Nicholas West, Guest
The obsession with finding new ways to decode the human brain and seek to control it continues unabated. The spate of new developments, which now seem to come almost daily, can be attributed to the large commitment made by the U.S. BRAIN project and its much larger European counterpart the Human Brain Project. All told, billions are being spent to unlock every facet of cognition.
One of many areas that is advancing quickly is the ability to connect brains to computers (Brain Computer Interface/BCI), and brains to one another (Brain to Brain Interface/BBI). As we covered in July of last year, Harvard researchers established brain-to-brain control between a human and a lab rat that enabled a human thought to trigger movement in the rat’s tail … wirelessly using ultrasound.
If that wasn’t disturbing enough, a human-to-human remote link via Internet was established just a couple of months later. A researcher was able to control the hand movements of a person jacked in to the “brain net” in a completely different building (video below).
New research announced today aims to go even further.
As reported in a press release:
The Canada Foundation for Innovation has awarded a grant to Prof Janeen Loehr of the University of Saskatchewan for establishing up an EEG lab, recording the brain activity of participants carrying out co-operative, or synchronised, tasks.
This research will attempt to map brain activity and uncover the natural ways that humans utilize unspoken communication with one another, including seemingly anticipatory clues that border on telepathy. Once mapped, the idea could expand toward artificially reproducing or enhancing those connections into fully synchronized tasks. The video below shows the previous link-up via Internet that was established, proving that two brains can be connected and that one person can control the movements of another by thought alone.
The above demonstration is crude by comparison to what researchers seem to believe is theoretically possible. They cite the reality of what we commonly know as “being on the same wavelength” with certain individuals:
People carry out countless synchronised tasks each day, from holding a conversation to walking in stride with someone to playing music together.
All of these require precise timing of actions and a certain amount of mind-reading to anticipate what another person is going to do, in order to be successful.
It’s this kind of mind-reading that Loehr is investigating. Currently, her researchconcentrates on musicians: how they keep in time with each other and how they adapt to each other’s playing. If, as she hypothesises, this co-ordination is underpinned by being literally on the same wavelength as someone – that is, sharing patterns of brain activity – this may have implications beyond music to other kinds of interpersonal interactions.
Naturally, some of the applications they envision are all on the bright side: helping people to literally establish better connections if they are struggling with interpersonal relations due to social anxiety or some forms of autism.
“Any time you have problems relating interpersonally, you could imagine that that might have something to do with problems of synchronising your brain activity with other people,” she explains.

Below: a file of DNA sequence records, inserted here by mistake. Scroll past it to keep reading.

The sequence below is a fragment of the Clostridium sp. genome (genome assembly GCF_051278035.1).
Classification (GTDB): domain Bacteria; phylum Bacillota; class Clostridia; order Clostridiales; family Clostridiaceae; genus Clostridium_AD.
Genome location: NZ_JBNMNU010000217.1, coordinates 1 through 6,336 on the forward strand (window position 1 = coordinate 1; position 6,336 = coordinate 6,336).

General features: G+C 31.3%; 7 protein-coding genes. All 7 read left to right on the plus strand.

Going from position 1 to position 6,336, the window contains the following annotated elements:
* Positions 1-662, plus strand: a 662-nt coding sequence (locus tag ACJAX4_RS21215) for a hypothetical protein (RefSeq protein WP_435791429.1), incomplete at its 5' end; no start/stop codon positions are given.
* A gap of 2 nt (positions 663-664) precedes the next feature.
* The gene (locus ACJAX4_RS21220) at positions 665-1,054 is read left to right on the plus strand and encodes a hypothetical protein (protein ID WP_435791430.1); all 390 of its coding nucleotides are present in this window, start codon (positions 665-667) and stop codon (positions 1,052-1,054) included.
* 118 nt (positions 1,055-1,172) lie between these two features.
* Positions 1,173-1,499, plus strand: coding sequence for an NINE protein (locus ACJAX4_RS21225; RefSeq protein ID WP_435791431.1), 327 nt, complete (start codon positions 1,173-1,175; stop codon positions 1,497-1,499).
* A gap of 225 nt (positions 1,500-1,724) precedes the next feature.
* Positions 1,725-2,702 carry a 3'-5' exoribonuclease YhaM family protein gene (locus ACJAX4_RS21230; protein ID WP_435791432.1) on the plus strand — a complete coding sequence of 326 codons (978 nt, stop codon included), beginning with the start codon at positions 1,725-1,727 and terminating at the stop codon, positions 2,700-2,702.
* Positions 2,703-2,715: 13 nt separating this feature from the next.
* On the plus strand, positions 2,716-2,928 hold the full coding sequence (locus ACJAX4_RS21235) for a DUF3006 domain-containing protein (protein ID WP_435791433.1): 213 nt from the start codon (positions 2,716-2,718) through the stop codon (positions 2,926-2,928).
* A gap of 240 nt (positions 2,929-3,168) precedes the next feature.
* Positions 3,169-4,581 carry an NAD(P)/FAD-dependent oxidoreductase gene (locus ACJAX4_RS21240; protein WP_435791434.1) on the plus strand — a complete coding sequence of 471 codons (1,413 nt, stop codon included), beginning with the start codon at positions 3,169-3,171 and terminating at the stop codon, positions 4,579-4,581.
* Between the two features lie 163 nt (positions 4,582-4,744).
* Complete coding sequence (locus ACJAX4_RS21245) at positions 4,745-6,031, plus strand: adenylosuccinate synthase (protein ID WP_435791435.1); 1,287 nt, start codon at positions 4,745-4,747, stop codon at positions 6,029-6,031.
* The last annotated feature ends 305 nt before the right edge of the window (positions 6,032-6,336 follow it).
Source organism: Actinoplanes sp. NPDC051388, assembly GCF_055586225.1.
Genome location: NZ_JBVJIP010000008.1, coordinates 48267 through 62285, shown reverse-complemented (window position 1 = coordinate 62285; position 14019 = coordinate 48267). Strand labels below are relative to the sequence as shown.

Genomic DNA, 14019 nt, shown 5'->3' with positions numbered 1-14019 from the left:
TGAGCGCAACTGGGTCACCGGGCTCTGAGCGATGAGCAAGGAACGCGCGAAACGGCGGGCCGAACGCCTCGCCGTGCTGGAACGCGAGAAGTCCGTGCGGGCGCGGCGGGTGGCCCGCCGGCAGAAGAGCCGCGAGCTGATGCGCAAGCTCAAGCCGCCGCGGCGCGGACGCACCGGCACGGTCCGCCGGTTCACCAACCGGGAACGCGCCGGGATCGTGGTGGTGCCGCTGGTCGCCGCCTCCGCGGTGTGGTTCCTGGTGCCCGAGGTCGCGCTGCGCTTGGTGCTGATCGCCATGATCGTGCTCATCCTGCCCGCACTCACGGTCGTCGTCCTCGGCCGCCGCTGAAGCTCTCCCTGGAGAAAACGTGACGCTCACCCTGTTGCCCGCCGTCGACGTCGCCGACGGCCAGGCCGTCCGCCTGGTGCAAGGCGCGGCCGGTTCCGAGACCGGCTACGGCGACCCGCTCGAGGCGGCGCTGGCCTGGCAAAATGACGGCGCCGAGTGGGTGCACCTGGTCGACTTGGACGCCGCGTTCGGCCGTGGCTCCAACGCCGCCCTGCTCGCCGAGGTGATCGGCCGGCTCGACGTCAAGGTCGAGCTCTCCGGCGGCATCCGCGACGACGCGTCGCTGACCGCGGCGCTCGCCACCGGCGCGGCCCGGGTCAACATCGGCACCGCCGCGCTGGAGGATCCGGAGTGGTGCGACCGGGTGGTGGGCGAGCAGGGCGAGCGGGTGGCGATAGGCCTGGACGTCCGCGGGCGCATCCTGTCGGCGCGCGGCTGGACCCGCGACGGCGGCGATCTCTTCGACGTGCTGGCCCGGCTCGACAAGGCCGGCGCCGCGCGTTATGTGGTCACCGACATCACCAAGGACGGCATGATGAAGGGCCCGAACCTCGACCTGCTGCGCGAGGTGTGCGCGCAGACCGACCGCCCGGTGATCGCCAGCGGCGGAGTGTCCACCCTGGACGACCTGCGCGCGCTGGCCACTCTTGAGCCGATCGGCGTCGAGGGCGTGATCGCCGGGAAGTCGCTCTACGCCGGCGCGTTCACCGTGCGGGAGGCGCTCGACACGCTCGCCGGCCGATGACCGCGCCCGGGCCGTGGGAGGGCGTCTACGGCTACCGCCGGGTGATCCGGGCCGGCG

But the idea of literally synchronizing human thought into a form of artificial telepathy also could be used to create forced conformity. We have certainly seen a push by both government and Big Pharma to redefine what type of behavior is “normal” or “acceptable” or “socially well adjusted” … or even that “conspiracy theorists” might be mentally ill and/or dangerous.
There has also been a disturbing emphasis placed on children and managing their “disorders.” DARPA has solicited portable brain recording devices that could be put “in every classroom in America.” Of course for only noble reasons:
“Having EEGs in every classroom in America”, say DARPA, would allow teachers to devise lesson plans using the devices to help children learn about the biology of “the brain and sensory systems”, by using these brain-to-computer interfaces (BCIs):
“Students could record their own brain activity and download the data to their iPad.”
The Agency also claims the devices could be worn by “average citizens”, which would crowd-source huge amounts of EEG data that could be analysed to advance the understanding of neuroscience.
Sure, because DARPA never misuses technology.
In February of this year, Johns Hopkins University introduced a database of children’s brain scans. It intends to be a Google-style searchable digital library. A $600K grant from the National Institutes of Health backs the database. The lead researcher of the program stated:
We’re creating a pediatric-brain data bank that will let doctors look at MRI brain scans of children who have already been diagnosed with illnesses like epilepsy or psychiatric disorders. It will provide a way to share important new discoveries about how changes in brain structures are linked to brain disorders.
When seen in small context via individual bland and bright scientific press releases like the ones above, it becomes easy to miss the wider picture. Research on the human brain is being invested in all over the world. The staggering amounts being spent are done with the belief that the payoffs will also be staggering. Along the way, we might also be wise to consider the staggering implications if not all of this is for noble ends.
More info: Canada Foundation for Innovation
Hat tip: Neurogadget
Research from Yale:
Scientists explore possibilities of mind reading
‘Mind-Reading’ Scientists Reconstruct Human Faces From Brain Scans
**This article was originally featured at Activist Post.**
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